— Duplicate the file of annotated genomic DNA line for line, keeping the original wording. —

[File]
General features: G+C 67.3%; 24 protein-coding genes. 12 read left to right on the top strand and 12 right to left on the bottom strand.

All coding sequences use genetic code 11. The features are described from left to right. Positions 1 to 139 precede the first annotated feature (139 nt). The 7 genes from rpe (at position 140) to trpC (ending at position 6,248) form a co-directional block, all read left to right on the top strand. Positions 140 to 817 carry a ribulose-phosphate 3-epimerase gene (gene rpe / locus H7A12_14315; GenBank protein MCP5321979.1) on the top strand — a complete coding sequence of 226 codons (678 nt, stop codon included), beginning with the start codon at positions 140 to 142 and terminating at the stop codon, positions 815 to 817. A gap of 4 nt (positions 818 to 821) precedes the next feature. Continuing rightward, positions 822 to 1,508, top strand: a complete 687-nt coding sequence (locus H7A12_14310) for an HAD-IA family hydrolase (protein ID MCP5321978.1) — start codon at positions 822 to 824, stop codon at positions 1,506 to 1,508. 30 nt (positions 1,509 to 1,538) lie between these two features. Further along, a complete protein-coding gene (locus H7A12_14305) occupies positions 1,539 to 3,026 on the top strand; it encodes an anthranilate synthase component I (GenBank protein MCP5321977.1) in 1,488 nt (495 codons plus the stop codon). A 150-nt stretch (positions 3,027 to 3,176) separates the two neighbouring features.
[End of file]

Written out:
General features: G+C 67.3%; 24 protein-coding genes. 12 read left to right on the top strand and 12 right to left on the bottom strand.

All coding sequences use genetic code 11. The features are described from left to right. Positions 1 to 139 precede the first annotated feature (139 nt). The 7 genes from rpe (at position 140) to trpC (ending at position 6,248) form a co-directional block, all read left to right on the top strand. Positions 140 to 817 carry a ribulose-phosphate 3-epimerase gene (gene rpe / locus H7A12_14315; GenBank protein MCP5321979.1) on the top strand — a complete coding sequence of 226 codons (678 nt, stop codon included), beginning with the start codon at positions 140 to 142 and terminating at the stop codon, positions 815 to 817. A gap of 4 nt (positions 818 to 821) precedes the next feature. Continuing rightward, positions 822 to 1,508, top strand: a complete 687-nt coding sequence (locus H7A12_14310) for an HAD-IA family hydrolase (protein ID MCP5321978.1) — start codon at positions 822 to 824, stop codon at positions 1,506 to 1,508. 30 nt (positions 1,509 to 1,538) lie between these two features. Further along, a complete protein-coding gene (locus H7A12_14305) occupies positions 1,539 to 3,026 on the top strand; it encodes an anthranilate synthase component I (GenBank protein MCP5321977.1) in 1,488 nt (495 codons plus the stop codon). A 150-nt stretch (positions 3,027 to 3,176) separates the two neighbouring features.